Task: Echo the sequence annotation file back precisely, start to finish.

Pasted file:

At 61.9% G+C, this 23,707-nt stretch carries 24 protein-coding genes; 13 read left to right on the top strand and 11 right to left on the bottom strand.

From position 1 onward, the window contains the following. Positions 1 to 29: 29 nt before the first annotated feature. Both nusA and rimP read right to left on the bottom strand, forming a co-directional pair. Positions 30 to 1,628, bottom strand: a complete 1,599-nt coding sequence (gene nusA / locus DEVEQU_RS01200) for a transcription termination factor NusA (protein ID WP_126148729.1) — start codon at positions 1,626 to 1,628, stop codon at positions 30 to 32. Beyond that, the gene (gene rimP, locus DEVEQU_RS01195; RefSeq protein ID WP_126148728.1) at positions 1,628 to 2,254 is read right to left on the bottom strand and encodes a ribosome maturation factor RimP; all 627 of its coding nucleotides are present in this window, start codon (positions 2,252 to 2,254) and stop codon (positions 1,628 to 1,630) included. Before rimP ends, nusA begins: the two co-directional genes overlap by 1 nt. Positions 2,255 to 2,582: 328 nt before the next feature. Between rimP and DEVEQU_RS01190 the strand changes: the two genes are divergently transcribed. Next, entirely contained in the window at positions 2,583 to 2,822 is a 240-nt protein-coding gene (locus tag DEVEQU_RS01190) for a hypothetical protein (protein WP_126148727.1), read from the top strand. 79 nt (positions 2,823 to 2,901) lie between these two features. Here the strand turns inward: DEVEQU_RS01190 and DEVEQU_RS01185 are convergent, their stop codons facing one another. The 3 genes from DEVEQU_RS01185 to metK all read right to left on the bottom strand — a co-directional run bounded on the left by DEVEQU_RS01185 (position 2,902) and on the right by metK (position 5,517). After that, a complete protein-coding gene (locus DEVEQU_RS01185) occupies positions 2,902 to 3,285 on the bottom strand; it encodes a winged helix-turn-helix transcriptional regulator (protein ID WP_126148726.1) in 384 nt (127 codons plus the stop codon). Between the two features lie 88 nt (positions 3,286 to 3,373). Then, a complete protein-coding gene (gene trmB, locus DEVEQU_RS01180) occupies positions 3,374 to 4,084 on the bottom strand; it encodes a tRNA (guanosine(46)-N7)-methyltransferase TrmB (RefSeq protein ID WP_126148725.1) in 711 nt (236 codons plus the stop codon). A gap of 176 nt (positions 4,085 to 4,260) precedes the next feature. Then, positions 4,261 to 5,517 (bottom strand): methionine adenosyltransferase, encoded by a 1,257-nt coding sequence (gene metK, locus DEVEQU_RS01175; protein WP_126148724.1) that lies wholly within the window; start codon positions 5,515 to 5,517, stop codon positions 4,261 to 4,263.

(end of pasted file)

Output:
At 61.9% G+C, this 23,707-nt stretch carries 24 protein-coding genes; 13 read left to right on the top strand and 11 right to left on the bottom strand.

From position 1 onward, the window contains the following. Positions 1 to 29: 29 nt before the first annotated feature. Both nusA and rimP read right to left on the bottom strand, forming a co-directional pair. Positions 30 to 1,628, bottom strand: a complete 1,599-nt coding sequence (gene nusA / locus DEVEQU_RS01200) for a transcription termination factor NusA (protein ID WP_126148729.1) — start codon at positions 1,626 to 1,628, stop codon at positions 30 to 32. Beyond that, the gene (gene rimP, locus DEVEQU_RS01195; RefSeq protein ID WP_126148728.1) at positions 1,628 to 2,254 is read right to left on the bottom strand and encodes a ribosome maturation factor RimP; all 627 of its coding nucleotides are present in this window, start codon (positions 2,252 to 2,254) and stop codon (positions 1,628 to 1,630) included. Before rimP ends, nusA begins: the two co-directional genes overlap by 1 nt. Positions 2,255 to 2,582: 328 nt before the next feature. Between rimP and DEVEQU_RS01190 the strand changes: the two genes are divergently transcribed. Next, entirely contained in the window at positions 2,583 to 2,822 is a 240-nt protein-coding gene (locus tag DEVEQU_RS01190) for a hypothetical protein (protein WP_126148727.1), read from the top strand. 79 nt (positions 2,823 to 2,901) lie between these two features. Here the strand turns inward: DEVEQU_RS01190 and DEVEQU_RS01185 are convergent, their stop codons facing one another. The 3 genes from DEVEQU_RS01185 to metK all read right to left on the bottom strand — a co-directional run bounded on the left by DEVEQU_RS01185 (position 2,902) and on the right by metK (position 5,517). After that, a complete protein-coding gene (locus DEVEQU_RS01185) occupies positions 2,902 to 3,285 on the bottom strand; it encodes a winged helix-turn-helix transcriptional regulator (protein ID WP_126148726.1) in 384 nt (127 codons plus the stop codon). Between the two features lie 88 nt (positions 3,286 to 3,373). Then, a complete protein-coding gene (gene trmB, locus DEVEQU_RS01180) occupies positions 3,374 to 4,084 on the bottom strand; it encodes a tRNA (guanosine(46)-N7)-methyltransferase TrmB (RefSeq protein ID WP_126148725.1) in 711 nt (236 codons plus the stop codon). A gap of 176 nt (positions 4,085 to 4,260) precedes the next feature. Then, positions 4,261 to 5,517 (bottom strand): methionine adenosyltransferase, encoded by a 1,257-nt coding sequence (gene metK, locus DEVEQU_RS01175; protein WP_126148724.1) that lies wholly within the window; start codon positions 5,515 to 5,517, stop codon positions 4,261 to 4,263.